A Letter to “Black America”
In 1984, Saturday Night Live aired a skit titled, “White Like Me,” a mirrored parody of the classic book, “Black Like Me”, which used to be required reading in many psychology classes. The skit featured Eddie Murphy, who as a black man in America, decided that he’d like to find out what it was like being white. He goes to a make-up artist and is transformed into Mr. White. In his research he discovers that white people have tight butts when they walk, they give each other money and free stuff, and when the black man isn’t around, they party like its 1999. The skit was quite humorous and white or black, the message was understood.
Unfortunately, other than the tight butt when we walk, I can honestly say that the rest of the “facts” about whites were made up. I know that ‘s hard for some of you to believe, but I’ve been around a lot of white people, and as a white guy myself, I’ve never had anyone hand me a free newspaper or give me a loan without an application. And I’ve never seen a busload of white’s party down the minute the last black dude exits the bus.
I put black America in quotations because there isn’t such a thing. Any more than there’s a White America, or Mexican America, or Irish America, or Native American America, or any number of other hyphenated Americas. We are all individuals who make up one America. All blacks are not monolithic in their thoughts or actions any more than all whites are. If you are black, but find this designation offensive, then this post is not for you. For you who are comfortable being designated as “Black Americans,” read further (the rest of you can read further if you’d like).
They, who would designate you as a part of “Black America,” do not have your best interests at heart. They see you as a people in need of assistance. They see you as less capable than your white counterparts. They see you as being a victim of an invisible, ubiquitous oppressor, who will do anything and everything to keep you from succeeding. And the people there to rescue you from your plight? Why, them of course. Your kindly benefactor. Without their help, you couldn’t survive, or so they would have you believe. I’m not buying it.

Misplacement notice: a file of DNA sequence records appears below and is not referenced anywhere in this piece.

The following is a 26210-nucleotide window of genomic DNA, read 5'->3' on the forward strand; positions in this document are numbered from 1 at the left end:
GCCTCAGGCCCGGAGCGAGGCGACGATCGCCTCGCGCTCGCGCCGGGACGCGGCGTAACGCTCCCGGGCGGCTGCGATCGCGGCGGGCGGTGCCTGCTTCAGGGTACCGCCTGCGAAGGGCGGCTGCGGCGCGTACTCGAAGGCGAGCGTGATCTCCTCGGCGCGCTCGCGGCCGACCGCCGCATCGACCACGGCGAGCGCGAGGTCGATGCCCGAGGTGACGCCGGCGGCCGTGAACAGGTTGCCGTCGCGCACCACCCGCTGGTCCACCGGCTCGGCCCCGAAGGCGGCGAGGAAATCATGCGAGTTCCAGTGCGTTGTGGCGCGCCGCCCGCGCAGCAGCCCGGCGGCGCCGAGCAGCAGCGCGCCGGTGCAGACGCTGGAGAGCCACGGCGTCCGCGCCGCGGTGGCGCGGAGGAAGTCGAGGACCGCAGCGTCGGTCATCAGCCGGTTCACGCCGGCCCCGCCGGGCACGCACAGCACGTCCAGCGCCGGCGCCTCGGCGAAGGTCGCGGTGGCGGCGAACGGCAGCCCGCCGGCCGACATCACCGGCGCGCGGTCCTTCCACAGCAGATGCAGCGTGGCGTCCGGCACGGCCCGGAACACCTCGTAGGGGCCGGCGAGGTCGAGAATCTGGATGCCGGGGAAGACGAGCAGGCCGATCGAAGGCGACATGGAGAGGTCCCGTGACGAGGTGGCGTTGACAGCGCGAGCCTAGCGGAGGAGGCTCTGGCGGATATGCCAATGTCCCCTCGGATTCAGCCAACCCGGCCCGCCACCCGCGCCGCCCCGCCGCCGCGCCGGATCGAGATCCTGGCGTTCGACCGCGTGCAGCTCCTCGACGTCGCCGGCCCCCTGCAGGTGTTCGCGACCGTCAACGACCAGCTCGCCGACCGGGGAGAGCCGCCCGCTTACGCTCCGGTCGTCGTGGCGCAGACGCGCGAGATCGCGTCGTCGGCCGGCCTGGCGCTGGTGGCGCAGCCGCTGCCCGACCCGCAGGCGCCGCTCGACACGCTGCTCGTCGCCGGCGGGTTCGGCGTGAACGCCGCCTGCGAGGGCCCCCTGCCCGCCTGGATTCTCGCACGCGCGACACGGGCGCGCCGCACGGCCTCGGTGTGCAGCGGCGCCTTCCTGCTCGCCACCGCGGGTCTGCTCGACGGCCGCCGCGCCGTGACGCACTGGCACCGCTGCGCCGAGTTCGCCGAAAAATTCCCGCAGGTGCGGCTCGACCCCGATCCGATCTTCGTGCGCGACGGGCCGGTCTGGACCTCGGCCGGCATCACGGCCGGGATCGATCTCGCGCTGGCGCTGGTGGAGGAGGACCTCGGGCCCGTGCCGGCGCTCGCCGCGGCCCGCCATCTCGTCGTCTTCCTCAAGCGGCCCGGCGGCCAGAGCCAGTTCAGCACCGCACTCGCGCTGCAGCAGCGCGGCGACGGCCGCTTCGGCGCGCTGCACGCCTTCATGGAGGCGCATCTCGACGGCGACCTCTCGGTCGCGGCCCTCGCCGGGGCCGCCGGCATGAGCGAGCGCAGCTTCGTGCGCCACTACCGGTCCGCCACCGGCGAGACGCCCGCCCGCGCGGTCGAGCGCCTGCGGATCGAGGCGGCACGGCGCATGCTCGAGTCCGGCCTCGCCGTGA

Are you a victim? Sure you are. You’re a victim of your own poor decisions. Decisions to avoid your responsibilities and have children out of wedlock, and thus deny a child of a strong father figure in the home. Decisions to drop out of school and hit the streets, rather than put your nose to the grindstone and study hard every day. Decisions to take a handout rather than put in a hard day’s work for an earned paycheck. Decisions to emulate thug rappers and athletes, rather than the pastor in the local church or teacher in the local school. You chose to take the easy road, rather than the road paved with difficulty. You see, it’s much easier to be a victim and blame others for your condition, rather than accept responsibility for your actions and your life.
The truth is that “White America,” as a result of past sins and guilt, has bent over backwards to ensure that you can succeed. Like the parent that is afraid to confront their misbehaving, spoiled child, too many of your benefactors have failed to tell you the truth. The truth that you are underachievers. The blockades that used to impede you have been removed and in many cases, you’ve been given an advantage through programs such as affirmative action. The “white guilt” that led to an election of the first black president, even though he was woefully unqualified for the role, proves my point.
Do you actually believe that because of the color of your skin you are less intelligent, less capable than others of being successful? Here are just a few men, black men, who saw/see themselves not as “Black Americans,” but as Americans, who reached the pinnacle of their professions and proved what hard work and perseverance can do. Men like Frederick Douglass, George Washington Carver, Martin Luther King, Jr., Clarence Thomas, Walter Williams, and Thomas Sowell. These men didn’t have it near as easy as you do, but they also didn’t see themselves as victims. They chose the harder road, the road that leads to freedom, rather than take the easy road that leads to the shackles of victimhood. And remember this, the easy road is taken by representatives from all races and nationalities, whites included.
So, with all that said, here’s some encouragement. I think you are far better and more capable than what your benefactors have led you to believe. You don’t have to stay uneducated, jobless, and in perpetual need of handouts. That is degrading and far below your abilities. I know this is hard to swallow, but the only person impeding you from succeeding in this life is you. You can become as educated as you want, through study and hard work. You can refrain from out of wedlock sex, thus preventing the next generation from living in a single parent home. You can stay away from the gangs and the troubles that lurk just around the next corner. It’s up to you. I’ll leave you with this verse from Genesis. “If you do well, will not your countenance be lifted up? And if you do not do well, sin is crouching at the door; and its desire is for you, but you must master it.” The harder road is the better road. Go ahead. No one is stopping you.